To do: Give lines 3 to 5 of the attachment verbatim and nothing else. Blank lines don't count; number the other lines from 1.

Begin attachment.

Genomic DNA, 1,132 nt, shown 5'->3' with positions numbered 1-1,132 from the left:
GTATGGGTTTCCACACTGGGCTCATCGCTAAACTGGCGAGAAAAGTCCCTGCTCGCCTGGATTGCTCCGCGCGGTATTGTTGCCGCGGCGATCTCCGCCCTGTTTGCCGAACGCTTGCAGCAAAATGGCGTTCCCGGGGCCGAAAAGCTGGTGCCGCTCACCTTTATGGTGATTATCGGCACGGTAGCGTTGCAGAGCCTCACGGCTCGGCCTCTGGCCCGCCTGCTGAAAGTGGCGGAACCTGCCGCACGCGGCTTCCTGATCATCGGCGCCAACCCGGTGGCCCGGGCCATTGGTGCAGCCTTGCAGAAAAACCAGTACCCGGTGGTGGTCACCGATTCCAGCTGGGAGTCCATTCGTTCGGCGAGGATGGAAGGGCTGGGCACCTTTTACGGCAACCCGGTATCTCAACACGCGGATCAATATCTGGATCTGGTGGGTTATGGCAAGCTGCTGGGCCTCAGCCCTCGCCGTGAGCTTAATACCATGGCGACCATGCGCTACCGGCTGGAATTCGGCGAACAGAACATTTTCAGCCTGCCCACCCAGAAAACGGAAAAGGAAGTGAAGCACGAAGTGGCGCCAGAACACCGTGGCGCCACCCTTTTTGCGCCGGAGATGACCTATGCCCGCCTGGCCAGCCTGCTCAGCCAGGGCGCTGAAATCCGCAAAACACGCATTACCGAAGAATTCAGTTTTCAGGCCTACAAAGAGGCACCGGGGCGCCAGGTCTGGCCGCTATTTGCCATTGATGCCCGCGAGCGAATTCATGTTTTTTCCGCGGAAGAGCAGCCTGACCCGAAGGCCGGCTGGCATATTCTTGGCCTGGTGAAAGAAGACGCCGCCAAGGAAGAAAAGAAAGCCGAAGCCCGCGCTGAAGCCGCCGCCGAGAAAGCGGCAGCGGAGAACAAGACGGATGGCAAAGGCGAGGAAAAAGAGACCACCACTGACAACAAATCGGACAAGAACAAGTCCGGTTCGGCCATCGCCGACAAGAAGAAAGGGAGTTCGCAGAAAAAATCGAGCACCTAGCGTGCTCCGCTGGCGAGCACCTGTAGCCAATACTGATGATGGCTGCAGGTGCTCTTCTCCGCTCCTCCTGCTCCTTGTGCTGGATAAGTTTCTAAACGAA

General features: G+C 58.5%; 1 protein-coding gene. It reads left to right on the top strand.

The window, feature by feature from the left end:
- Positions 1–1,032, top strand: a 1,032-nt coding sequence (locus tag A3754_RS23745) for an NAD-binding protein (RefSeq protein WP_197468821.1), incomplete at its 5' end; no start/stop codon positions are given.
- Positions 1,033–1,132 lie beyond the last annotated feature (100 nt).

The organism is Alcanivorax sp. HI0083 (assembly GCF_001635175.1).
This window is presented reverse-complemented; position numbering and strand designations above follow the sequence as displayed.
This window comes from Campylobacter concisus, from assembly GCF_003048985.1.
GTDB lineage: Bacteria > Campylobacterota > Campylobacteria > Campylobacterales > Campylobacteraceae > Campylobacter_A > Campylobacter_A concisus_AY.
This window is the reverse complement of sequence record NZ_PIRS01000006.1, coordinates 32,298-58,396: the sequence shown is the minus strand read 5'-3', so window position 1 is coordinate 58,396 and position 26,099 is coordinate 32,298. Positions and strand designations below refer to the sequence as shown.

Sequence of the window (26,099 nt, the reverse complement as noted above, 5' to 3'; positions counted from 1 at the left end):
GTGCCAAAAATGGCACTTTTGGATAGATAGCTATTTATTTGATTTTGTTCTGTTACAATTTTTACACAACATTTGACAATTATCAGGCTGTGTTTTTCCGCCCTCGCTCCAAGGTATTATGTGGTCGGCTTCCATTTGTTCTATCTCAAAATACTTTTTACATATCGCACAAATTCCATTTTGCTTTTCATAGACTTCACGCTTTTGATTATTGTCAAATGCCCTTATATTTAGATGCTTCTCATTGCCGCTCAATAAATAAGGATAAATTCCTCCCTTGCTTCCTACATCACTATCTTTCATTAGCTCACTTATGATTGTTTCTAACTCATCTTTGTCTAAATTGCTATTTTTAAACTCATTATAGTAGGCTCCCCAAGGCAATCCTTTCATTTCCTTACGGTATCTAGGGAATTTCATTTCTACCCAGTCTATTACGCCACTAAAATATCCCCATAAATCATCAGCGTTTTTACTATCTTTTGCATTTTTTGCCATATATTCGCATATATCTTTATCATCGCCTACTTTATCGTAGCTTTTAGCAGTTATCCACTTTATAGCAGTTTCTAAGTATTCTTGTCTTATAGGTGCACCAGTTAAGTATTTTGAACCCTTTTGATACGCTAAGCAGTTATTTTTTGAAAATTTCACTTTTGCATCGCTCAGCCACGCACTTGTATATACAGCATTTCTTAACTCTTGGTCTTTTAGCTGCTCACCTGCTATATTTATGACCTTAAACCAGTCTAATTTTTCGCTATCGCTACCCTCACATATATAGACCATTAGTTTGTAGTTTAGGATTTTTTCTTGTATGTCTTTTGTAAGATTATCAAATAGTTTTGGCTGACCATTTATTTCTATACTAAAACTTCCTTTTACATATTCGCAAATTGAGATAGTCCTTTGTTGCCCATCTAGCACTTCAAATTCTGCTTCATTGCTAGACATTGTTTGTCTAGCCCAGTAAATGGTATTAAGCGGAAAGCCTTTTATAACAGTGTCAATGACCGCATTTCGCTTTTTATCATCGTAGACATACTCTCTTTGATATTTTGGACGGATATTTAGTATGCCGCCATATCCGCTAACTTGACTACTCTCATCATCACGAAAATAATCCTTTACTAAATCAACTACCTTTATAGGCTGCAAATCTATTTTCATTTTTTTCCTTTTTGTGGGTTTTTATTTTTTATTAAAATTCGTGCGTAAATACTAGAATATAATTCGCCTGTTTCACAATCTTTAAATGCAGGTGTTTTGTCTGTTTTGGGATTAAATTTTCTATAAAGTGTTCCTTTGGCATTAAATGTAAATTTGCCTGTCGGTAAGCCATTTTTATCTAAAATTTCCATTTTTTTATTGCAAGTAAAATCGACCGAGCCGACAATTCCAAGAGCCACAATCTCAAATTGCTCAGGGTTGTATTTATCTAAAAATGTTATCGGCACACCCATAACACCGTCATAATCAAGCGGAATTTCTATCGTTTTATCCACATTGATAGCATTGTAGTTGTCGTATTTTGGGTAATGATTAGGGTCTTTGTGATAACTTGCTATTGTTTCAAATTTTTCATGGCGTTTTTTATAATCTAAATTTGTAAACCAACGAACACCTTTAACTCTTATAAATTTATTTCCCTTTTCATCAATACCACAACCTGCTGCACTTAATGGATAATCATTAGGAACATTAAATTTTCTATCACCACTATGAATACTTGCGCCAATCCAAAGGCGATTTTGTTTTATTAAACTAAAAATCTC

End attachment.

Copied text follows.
General features: G+C 58.5%; 1 protein-coding gene. It reads left to right on the top strand.

The window, feature by feature from the left end:
- Positions 1–1,032, top strand: a 1,032-nt coding sequence (locus tag A3754_RS23745) for an NAD-binding protein (RefSeq protein WP_197468821.1), incomplete at its 5' end; no start/stop codon positions are given.